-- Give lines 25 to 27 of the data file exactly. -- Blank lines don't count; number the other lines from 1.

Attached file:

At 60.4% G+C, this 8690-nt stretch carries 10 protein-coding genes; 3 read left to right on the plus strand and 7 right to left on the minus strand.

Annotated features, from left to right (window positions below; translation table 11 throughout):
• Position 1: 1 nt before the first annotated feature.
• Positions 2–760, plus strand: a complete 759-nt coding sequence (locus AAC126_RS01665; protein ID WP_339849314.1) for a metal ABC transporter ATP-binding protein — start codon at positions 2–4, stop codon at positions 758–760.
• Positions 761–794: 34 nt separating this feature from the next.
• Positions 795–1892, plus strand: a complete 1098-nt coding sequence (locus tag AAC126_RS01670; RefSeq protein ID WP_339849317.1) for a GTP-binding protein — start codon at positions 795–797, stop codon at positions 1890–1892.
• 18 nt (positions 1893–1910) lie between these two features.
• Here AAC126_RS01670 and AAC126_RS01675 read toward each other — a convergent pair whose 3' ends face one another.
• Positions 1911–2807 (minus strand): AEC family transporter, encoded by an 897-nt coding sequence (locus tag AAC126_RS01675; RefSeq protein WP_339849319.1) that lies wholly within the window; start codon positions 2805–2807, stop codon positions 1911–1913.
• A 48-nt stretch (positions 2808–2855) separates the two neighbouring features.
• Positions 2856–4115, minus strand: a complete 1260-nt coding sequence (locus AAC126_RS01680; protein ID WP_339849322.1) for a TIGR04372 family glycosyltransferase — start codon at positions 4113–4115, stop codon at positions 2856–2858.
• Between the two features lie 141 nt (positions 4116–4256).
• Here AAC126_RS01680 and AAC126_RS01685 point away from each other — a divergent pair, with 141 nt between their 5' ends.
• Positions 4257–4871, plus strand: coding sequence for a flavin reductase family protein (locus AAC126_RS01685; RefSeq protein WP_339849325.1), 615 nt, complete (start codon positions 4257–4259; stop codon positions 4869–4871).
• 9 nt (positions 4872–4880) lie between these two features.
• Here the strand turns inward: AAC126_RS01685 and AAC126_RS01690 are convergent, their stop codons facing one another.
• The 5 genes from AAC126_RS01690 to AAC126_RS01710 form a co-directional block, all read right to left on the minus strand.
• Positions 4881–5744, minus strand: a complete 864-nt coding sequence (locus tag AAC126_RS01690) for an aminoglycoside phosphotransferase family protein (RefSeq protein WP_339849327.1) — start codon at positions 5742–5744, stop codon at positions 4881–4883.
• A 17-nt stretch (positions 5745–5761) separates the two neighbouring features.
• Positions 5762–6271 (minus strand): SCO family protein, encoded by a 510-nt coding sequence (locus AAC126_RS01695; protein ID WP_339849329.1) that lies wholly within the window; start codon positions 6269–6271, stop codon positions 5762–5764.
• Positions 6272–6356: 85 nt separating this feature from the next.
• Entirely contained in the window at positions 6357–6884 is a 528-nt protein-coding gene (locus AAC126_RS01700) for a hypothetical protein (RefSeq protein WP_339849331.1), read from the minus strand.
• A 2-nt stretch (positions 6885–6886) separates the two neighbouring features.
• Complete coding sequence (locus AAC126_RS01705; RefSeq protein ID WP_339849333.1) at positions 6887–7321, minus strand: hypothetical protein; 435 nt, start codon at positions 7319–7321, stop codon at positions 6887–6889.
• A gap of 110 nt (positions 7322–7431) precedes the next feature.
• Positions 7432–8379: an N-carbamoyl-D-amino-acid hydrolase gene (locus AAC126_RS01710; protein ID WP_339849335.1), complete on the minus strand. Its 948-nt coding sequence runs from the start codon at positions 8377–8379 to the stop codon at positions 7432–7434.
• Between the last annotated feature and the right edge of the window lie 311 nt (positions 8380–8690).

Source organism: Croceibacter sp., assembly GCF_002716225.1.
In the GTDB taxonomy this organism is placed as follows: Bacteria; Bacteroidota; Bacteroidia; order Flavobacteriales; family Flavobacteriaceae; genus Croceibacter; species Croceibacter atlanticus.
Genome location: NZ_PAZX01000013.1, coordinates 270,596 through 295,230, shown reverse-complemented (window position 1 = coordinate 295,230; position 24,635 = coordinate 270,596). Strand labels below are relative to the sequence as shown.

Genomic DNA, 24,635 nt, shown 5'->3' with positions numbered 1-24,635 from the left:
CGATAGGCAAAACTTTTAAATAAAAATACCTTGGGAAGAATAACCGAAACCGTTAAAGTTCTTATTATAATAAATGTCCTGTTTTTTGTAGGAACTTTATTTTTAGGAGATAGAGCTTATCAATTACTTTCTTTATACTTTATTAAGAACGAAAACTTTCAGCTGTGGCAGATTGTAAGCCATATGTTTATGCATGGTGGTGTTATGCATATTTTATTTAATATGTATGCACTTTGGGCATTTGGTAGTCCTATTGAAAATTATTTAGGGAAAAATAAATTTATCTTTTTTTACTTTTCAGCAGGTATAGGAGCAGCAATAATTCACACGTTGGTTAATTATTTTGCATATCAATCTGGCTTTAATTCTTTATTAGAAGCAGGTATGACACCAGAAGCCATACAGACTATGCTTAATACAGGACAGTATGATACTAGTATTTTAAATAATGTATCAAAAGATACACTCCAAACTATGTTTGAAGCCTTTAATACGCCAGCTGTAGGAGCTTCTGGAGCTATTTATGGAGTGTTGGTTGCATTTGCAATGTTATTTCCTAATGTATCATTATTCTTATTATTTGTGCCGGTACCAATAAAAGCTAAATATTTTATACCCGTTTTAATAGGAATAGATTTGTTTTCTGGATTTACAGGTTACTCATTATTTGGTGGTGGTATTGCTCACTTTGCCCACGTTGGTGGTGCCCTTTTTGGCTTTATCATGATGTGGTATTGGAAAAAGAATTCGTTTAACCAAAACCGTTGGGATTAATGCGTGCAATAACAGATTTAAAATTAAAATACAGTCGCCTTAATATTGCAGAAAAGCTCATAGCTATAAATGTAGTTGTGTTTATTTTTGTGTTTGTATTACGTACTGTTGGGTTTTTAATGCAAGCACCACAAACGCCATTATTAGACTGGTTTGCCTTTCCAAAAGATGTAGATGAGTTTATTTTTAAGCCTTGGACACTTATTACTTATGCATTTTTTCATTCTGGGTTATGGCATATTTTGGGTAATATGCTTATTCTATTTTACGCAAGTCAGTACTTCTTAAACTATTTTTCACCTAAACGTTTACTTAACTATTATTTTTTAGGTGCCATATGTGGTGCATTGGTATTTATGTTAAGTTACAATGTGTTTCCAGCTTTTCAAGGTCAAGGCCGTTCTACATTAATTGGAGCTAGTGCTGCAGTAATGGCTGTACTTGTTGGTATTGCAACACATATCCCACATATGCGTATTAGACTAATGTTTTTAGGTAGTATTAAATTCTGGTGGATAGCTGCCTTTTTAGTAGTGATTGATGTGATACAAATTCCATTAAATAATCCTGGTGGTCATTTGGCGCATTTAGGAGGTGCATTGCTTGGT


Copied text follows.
• A gap of 110 nt (positions 7322–7431) precedes the next feature.
• Positions 7432–8379: an N-carbamoyl-D-amino-acid hydrolase gene (locus AAC126_RS01710; protein ID WP_339849335.1), complete on the minus strand. Its 948-nt coding sequence runs from the start codon at positions 8377–8379 to the stop codon at positions 7432–7434.
• Between the last annotated feature and the right edge of the window lie 311 nt (positions 8380–8690).